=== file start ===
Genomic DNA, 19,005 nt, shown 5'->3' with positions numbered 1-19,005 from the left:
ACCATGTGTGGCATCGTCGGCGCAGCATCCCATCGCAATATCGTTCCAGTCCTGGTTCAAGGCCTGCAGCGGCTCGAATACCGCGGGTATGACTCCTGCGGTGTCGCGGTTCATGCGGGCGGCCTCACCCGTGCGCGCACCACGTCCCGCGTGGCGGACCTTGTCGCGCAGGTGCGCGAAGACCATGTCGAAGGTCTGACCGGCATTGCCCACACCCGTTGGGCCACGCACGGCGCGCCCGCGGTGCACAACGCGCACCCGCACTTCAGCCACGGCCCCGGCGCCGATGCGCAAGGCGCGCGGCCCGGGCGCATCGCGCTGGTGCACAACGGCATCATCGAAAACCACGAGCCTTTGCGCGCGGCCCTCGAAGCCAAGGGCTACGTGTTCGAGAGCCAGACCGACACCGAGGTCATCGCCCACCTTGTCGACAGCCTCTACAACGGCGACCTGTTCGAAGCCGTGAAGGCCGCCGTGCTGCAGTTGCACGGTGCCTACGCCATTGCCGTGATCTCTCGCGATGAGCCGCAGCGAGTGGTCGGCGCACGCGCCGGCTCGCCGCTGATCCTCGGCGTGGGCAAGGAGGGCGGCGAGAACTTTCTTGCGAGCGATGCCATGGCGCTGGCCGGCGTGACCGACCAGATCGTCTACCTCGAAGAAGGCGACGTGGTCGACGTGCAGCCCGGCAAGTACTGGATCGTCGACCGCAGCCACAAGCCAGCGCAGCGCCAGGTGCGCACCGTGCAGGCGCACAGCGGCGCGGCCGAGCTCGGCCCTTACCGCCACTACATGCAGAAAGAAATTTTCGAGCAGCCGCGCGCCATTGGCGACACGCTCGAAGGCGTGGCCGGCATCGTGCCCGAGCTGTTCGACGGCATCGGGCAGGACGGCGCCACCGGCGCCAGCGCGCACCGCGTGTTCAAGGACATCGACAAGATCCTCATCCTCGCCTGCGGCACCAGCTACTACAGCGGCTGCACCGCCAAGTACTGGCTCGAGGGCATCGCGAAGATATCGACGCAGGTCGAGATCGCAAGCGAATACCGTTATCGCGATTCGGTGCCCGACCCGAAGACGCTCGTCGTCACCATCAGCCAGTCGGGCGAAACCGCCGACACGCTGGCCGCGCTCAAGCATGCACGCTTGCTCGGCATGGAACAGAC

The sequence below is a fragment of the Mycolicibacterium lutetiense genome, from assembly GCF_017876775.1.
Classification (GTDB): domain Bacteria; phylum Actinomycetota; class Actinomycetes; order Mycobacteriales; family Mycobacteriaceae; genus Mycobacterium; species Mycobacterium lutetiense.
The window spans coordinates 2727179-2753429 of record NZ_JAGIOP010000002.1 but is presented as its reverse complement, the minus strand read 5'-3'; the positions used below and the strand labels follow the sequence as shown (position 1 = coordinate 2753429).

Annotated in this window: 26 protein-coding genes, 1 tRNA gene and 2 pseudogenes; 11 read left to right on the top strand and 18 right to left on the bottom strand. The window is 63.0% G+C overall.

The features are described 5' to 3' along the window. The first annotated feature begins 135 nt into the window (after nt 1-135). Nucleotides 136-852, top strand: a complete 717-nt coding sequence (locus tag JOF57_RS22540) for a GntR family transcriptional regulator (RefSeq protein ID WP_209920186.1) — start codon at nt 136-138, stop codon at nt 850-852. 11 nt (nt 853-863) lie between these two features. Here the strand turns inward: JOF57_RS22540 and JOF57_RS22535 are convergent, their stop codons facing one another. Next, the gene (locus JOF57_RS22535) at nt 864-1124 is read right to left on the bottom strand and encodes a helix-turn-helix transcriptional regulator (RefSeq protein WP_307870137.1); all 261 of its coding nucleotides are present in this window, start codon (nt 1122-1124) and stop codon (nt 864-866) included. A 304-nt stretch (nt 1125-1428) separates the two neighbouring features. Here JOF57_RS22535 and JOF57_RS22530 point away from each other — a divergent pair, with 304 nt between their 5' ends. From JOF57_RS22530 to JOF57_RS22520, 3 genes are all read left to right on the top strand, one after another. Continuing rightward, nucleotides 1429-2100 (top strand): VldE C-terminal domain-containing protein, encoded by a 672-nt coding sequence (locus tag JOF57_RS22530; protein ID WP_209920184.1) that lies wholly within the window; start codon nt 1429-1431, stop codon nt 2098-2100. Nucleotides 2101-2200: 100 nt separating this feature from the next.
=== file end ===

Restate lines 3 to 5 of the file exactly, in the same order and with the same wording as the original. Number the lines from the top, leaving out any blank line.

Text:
The sequence below is a fragment of the Mycolicibacterium lutetiense genome, from assembly GCF_017876775.1.
Classification (GTDB): domain Bacteria; phylum Actinomycetota; class Actinomycetes; order Mycobacteriales; family Mycobacteriaceae; genus Mycobacterium; species Mycobacterium lutetiense.
The window spans coordinates 2727179-2753429 of record NZ_JAGIOP010000002.1 but is presented as its reverse complement, the minus strand read 5'-3'; the positions used below and the strand labels follow the sequence as shown (position 1 = coordinate 2753429).